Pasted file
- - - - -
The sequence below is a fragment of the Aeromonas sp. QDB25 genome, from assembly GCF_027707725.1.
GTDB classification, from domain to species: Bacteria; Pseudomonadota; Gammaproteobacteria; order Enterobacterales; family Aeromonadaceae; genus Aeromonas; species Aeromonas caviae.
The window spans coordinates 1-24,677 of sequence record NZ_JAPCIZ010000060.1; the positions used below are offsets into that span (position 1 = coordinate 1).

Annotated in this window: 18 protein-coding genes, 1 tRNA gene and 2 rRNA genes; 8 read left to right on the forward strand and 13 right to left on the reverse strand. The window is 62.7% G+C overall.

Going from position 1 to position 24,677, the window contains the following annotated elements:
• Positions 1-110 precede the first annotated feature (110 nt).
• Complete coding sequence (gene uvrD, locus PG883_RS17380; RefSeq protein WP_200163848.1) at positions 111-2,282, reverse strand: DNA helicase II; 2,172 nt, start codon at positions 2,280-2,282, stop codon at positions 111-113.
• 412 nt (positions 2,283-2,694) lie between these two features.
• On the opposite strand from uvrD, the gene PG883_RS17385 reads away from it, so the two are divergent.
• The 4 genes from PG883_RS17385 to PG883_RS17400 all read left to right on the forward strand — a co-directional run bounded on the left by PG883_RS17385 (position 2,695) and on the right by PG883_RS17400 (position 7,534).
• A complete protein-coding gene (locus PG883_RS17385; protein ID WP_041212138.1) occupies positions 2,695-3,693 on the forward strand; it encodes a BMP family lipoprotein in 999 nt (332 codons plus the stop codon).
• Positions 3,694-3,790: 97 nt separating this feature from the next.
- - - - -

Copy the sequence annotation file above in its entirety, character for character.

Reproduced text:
The sequence below is a fragment of the Aeromonas sp. QDB25 genome, from assembly GCF_027707725.1.
GTDB classification, from domain to species: Bacteria; Pseudomonadota; Gammaproteobacteria; order Enterobacterales; family Aeromonadaceae; genus Aeromonas; species Aeromonas caviae.
The window spans coordinates 1-24,677 of sequence record NZ_JAPCIZ010000060.1; the positions used below are offsets into that span (position 1 = coordinate 1).

Annotated in this window: 18 protein-coding genes, 1 tRNA gene and 2 rRNA genes; 8 read left to right on the forward strand and 13 right to left on the reverse strand. The window is 62.7% G+C overall.

Going from position 1 to position 24,677, the window contains the following annotated elements:
• Positions 1-110 precede the first annotated feature (110 nt).
• Complete coding sequence (gene uvrD, locus PG883_RS17380; RefSeq protein WP_200163848.1) at positions 111-2,282, reverse strand: DNA helicase II; 2,172 nt, start codon at positions 2,280-2,282, stop codon at positions 111-113.
• 412 nt (positions 2,283-2,694) lie between these two features.
• On the opposite strand from uvrD, the gene PG883_RS17385 reads away from it, so the two are divergent.
• The 4 genes from PG883_RS17385 to PG883_RS17400 all read left to right on the forward strand — a co-directional run bounded on the left by PG883_RS17385 (position 2,695) and on the right by PG883_RS17400 (position 7,534).
• A complete protein-coding gene (locus PG883_RS17385; protein ID WP_041212138.1) occupies positions 2,695-3,693 on the forward strand; it encodes a BMP family lipoprotein in 999 nt (332 codons plus the stop codon).
• Positions 3,694-3,790: 97 nt separating this feature from the next.